We know great things are happening in classrooms and out-of-school learning spaces here in Pittsburgh. Members of the Kids+ Creativity Network run classes where kids build their own robots, workshops where teens invent (and code) their own apps, pop-up programs where elementary school students record family histories, solve math puzzles, paint murals, or play around with video cameras for the first time. We’ve seen innovative experiments where caring adults connect one on one with the hardest to reach students.
We also know that for every successful program there is often a sharp leader or a great teacher who had the initial vision and keeps that vision alive—think Steve Jobs of Apple or Geoffrey Canada of the Harlem Children’s Zone. Visionaries, whether in tech or education, are the necessary spark that lights the fire. But far too often, when the spark fades, the fire burns out. Apple Maps anyone?
So how do you bottle those visions and talent and spread them around so more can benefit from it? How do we ensure that great learning innovations live beyond the charismatic leader? How do we make sure educators are learning from and building on one another’s ideas?
As we wrote in a prior story, going to scale with an idea or program is a difficult but necessary step in education if we’re to have a real impact on all children and youth. In Pittsburgh, the Kids+Creativity Network is looking at scale in a different way. Rather than trying to replicate a successful program or two, they’re looking at scale as an accumulated mass of programs linked together, creating an ecosystem of learning opportunities for kids. It’s not about “scale” as much as “spread.”
But the question remains—how do ideas spread among networks or people? And what happens after people contribute ideas—what motivates them to blend their ideas with others’ and share the new iteration? How did the flipped classroom spread so fast, for example? Was it just good marketing or was there another other element to it that made it take hold so quickly and widely?
These are some of the questions that The Sprout Fund is asking through a request for proposals that will offer funding to organizations interested in sharing and remixing existing learning activities. The goal is to create online instruction kits that will be free and openly available for the benefit of teachers and learners alike.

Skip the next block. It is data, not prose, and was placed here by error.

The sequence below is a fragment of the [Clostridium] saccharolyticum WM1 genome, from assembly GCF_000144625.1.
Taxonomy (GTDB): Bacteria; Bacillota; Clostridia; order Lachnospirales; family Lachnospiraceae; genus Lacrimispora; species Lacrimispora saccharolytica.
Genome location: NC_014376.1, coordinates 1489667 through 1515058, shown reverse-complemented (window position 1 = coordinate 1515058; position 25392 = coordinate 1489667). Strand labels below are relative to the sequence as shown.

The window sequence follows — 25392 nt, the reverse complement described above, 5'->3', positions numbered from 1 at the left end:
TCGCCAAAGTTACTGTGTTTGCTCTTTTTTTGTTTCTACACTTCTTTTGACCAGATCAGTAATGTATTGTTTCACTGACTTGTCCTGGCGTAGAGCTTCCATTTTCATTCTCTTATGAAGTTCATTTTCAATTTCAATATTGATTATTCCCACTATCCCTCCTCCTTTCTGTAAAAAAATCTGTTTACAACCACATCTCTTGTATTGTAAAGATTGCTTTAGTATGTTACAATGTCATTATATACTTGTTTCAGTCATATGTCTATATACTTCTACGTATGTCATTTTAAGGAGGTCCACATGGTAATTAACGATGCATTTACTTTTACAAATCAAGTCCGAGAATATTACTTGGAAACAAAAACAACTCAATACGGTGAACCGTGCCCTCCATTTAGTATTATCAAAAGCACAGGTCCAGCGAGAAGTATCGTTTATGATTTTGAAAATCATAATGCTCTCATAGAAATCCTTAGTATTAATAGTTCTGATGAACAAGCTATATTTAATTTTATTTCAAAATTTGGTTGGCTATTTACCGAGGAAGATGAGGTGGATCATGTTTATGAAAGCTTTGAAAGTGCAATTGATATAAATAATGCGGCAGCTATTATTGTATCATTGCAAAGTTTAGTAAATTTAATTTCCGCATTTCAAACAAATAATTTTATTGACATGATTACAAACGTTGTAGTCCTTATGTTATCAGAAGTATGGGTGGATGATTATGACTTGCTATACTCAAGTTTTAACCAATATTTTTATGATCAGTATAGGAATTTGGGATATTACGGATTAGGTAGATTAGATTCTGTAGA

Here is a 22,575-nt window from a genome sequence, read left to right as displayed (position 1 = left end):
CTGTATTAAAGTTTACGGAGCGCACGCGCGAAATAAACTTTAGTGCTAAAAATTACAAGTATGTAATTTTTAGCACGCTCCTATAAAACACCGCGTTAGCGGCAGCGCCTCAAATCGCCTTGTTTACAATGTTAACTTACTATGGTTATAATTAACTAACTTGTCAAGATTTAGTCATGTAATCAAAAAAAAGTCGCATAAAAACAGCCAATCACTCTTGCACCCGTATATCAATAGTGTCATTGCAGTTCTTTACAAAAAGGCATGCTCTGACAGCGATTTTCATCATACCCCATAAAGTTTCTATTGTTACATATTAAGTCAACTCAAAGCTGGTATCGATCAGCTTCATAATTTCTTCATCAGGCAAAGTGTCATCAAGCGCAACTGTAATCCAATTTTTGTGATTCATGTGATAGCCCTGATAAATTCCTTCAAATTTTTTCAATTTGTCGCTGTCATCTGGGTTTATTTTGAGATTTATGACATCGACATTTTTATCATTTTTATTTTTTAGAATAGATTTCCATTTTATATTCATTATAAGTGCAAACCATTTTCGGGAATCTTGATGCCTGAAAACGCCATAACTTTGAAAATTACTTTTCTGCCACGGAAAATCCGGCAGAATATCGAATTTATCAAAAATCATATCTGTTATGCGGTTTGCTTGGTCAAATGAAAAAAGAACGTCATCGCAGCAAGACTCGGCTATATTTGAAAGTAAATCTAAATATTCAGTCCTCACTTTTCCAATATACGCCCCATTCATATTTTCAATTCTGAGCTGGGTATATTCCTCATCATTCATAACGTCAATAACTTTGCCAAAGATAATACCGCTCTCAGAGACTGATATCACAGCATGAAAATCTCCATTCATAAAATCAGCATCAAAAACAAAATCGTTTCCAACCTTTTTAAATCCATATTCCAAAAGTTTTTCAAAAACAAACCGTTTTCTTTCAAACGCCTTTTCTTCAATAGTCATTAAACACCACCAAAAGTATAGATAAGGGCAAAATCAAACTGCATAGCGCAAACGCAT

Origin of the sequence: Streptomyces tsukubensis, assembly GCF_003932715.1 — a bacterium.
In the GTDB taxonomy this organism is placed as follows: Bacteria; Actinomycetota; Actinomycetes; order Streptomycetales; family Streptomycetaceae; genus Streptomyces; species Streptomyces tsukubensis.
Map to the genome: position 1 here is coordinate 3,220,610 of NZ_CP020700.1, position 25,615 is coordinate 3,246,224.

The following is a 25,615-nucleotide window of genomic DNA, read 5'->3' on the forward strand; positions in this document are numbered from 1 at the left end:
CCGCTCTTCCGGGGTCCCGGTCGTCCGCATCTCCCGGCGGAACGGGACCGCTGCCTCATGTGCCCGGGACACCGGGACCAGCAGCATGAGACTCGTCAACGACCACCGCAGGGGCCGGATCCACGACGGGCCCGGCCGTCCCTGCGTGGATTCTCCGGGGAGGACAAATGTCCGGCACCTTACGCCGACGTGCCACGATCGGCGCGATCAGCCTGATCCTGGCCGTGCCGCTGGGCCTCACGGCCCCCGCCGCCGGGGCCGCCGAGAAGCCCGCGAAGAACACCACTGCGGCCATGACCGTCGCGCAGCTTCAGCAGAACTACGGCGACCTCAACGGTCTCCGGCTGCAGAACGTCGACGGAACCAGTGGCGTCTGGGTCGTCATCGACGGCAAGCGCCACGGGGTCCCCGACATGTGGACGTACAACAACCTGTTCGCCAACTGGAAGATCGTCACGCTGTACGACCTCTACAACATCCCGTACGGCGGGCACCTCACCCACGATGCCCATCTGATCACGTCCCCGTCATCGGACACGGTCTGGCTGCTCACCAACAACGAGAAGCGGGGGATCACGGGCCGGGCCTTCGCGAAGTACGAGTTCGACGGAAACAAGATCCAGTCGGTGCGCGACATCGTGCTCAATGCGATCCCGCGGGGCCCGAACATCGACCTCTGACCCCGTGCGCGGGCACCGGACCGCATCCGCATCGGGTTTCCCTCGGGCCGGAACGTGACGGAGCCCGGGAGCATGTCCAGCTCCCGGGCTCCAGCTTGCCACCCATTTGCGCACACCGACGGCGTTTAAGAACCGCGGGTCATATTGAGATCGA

The Sprout Fund will provide grants to Pittsburgh’s learning innovators both in and out of school to compile their best recipes for learning into a “digital cookbook” that will help educators remake learning in the Pittsburgh region—and across the world.
“We’ve been able to support a lot of really exciting learning experiences in informal and out-of-school programs,” Sprout Program Officer Mac Howison said. “But by their very nature, a lot of these are small, custom-built programs that are limited in their scope. The Recipes RFP is about getting these programs down on paper, seeing how they connect to learning standards, and helping to turn these one-of-a-kind experiences into lessons and activities that are easy to share, easy to use, and easy to remix for any given context.”
The Sprout Fund is betting that sharing and remixing these ideas in an online cookbook will do for eager educators what “Joy of Cooking” did for aspiring foodies—present the ingredients and directions for tried-and-true learning programs, and inspire users to cook up a few innovations of their own.
“It’s a different approach to ‘going to scale.’ Instead of trying to replicate carbon copies of a single program, we’re trying to create a resource that educators can use more like a sourcebook.”
And by following how the participants use and remix the recipes, we can maybe learn something about how good ideas grow into something even bigger.
Full details about the Recipes for Remarkable Learning RFP funding opportunity are available here.
Interested in applying? Learn more about the opportunity at a special Happy Hour and Presentation on November 4th at Harvard & Highland.